El Calafate is the second of the three ‘tourist’ towns on the standard Patagonian hiking itinerary, which we were following. These towns, Puerto Natales in Chile and El Chalten in Argentina are the other two, are there to service the tourists visiting the 5 star sites nearby. Many travellers were doing some version of the route in as little as two weeks as a work vacation/holiday from the US or Europe. To the West of these towns are the mountains, the glaciers and not far away the Pacific Ocean on the coast of Chile. To the East is the nothingness of the Patagonia steppe. Golden brown low tufts of grass and a few hardy bushes punctuate the thin volcanic earth.
Trees can not grow in the open and where they do on the mountain sides and lake shores you see dead trucks because, with the thin soil, they often cannot cope with any short term environment stress. This is the habitat of the guanacos and rheas.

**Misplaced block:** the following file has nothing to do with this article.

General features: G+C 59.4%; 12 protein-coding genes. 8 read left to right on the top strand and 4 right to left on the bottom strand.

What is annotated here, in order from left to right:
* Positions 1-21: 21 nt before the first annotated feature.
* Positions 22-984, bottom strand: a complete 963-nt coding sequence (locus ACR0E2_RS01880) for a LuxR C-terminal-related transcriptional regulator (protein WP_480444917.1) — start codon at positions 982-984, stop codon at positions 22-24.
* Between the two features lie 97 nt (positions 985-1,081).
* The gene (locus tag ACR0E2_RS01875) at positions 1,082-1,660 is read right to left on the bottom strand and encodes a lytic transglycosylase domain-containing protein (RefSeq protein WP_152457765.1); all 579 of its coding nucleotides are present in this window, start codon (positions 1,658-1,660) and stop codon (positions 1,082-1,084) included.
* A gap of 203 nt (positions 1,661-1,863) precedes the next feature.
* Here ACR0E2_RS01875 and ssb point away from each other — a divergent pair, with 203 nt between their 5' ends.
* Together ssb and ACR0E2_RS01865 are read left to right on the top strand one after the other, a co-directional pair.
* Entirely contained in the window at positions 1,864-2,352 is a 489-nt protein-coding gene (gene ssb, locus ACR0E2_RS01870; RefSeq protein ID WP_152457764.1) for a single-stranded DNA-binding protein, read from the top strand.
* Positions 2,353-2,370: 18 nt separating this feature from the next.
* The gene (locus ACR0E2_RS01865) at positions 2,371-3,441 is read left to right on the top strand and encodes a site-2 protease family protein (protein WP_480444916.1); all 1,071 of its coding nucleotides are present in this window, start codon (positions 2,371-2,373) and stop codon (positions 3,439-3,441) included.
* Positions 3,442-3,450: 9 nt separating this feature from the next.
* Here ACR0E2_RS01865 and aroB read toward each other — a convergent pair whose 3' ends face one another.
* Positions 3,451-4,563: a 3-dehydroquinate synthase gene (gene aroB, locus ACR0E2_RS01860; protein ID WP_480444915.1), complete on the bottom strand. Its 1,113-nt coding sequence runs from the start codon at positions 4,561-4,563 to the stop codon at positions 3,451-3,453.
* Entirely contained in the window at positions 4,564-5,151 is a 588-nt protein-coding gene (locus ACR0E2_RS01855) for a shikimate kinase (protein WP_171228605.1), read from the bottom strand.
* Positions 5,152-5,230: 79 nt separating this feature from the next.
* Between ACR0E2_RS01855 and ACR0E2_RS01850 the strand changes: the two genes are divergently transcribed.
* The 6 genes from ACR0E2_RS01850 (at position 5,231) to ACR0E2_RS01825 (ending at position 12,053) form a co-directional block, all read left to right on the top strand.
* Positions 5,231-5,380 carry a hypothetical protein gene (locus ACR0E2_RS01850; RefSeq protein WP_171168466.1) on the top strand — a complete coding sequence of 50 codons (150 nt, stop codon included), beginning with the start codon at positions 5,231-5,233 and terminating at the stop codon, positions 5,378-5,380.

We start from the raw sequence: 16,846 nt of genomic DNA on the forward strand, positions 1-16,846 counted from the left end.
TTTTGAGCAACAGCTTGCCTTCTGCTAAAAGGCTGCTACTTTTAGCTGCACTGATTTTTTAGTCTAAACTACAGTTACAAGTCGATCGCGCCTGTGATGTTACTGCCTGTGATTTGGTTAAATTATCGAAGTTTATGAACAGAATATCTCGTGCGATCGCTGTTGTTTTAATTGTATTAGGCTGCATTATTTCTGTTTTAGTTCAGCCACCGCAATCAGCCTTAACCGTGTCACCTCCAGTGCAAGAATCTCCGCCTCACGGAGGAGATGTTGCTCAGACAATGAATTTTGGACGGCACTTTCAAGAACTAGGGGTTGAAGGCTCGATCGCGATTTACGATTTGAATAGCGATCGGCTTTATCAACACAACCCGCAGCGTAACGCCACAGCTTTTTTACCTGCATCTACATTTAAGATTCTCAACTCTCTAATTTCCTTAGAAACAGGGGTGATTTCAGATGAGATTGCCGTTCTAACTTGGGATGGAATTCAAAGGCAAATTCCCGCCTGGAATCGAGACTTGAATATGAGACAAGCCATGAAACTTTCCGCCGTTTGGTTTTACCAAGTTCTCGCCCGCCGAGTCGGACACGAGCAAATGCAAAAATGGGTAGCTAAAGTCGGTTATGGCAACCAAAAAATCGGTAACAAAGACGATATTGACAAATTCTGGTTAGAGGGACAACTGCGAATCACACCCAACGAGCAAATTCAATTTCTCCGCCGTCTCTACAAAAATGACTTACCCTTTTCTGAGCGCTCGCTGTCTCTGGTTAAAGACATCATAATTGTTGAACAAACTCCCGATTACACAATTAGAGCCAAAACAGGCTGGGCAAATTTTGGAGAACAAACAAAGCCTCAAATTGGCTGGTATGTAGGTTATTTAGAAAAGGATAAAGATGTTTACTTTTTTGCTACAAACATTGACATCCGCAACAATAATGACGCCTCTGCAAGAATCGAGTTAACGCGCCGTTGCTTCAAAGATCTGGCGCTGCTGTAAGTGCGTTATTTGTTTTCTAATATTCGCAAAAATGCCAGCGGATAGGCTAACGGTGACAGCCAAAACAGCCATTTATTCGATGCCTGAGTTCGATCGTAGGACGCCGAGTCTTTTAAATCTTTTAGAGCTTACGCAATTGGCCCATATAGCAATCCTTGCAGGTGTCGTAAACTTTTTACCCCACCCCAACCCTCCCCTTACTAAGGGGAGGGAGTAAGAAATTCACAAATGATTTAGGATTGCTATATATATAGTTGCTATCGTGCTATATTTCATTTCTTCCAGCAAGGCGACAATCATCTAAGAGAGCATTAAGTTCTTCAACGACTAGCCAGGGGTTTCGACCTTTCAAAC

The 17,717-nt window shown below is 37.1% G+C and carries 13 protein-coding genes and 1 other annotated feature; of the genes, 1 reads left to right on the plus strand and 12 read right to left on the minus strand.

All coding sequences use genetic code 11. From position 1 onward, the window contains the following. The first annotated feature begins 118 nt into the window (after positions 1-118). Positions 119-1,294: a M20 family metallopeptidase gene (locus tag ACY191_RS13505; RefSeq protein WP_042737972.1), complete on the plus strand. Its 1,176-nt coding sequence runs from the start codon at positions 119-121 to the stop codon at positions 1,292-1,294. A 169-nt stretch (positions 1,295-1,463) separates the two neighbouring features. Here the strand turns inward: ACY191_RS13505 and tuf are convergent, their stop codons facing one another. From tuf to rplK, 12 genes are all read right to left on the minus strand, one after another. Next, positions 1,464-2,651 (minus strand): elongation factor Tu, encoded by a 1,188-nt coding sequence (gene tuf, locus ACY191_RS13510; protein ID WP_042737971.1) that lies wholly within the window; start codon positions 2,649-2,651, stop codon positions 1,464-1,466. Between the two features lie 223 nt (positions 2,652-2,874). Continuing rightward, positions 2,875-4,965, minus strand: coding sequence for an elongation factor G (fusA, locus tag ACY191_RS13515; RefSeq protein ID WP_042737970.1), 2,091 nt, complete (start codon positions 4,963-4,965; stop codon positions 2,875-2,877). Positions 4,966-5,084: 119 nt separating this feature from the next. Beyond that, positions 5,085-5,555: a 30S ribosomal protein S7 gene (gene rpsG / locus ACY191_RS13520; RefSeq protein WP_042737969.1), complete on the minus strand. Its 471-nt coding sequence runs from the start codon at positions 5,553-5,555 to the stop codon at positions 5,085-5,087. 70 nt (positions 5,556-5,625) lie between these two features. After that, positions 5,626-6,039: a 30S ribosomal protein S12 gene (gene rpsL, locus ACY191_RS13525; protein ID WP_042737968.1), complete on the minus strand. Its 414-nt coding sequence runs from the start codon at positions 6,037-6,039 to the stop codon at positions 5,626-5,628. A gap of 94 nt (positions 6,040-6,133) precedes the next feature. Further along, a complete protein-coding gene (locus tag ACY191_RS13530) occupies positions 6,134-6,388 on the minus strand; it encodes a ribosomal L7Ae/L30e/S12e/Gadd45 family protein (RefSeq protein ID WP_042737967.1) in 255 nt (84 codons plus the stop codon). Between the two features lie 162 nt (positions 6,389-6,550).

Originally, the new Argentinian government gave out the steppe in 20,000 hectare ‘estancias’. That was great when the price of wool was good and the industry has been declining for many years so signs of livestock are few and far between. A guide told us that they need a hectare of land per ewe. If the tourist sites were not here that is all that would be here for hundreds and hundreds of miles.
We got a different perspective when we rented ‘electric’ bikes to explore local cave art and the Glaciarium which were a few kilometres outside El Calafate. These bikes were a new experience. When the head wind was a bit fierce or the incline slightly uphill you increased the electric power and glided effortlessly along. They seemed truly modern fitness machines – you got the impression of working out with little effort at all. They were classic ‘dutch style’
road bikes and most of the cycling was on dirt, sand or gravel tracks which added to the fun. It got us away from the tourist strip and we got fantastic views of Lake Argentina and the surrounding mountains from a bluff by the shore.
The Glaciarium was an excellent little museum that told you about the science of glaciers and also highlighted the early explorers and surveyors. The latter were ensuring they secured the territory for Argentina (and not Chile). Most notable in my mind was a missionary priest, De Agostini, who in the 1920’s not only explored whole swathes of the mountains surrounding the ice field but also created a unique photographic record.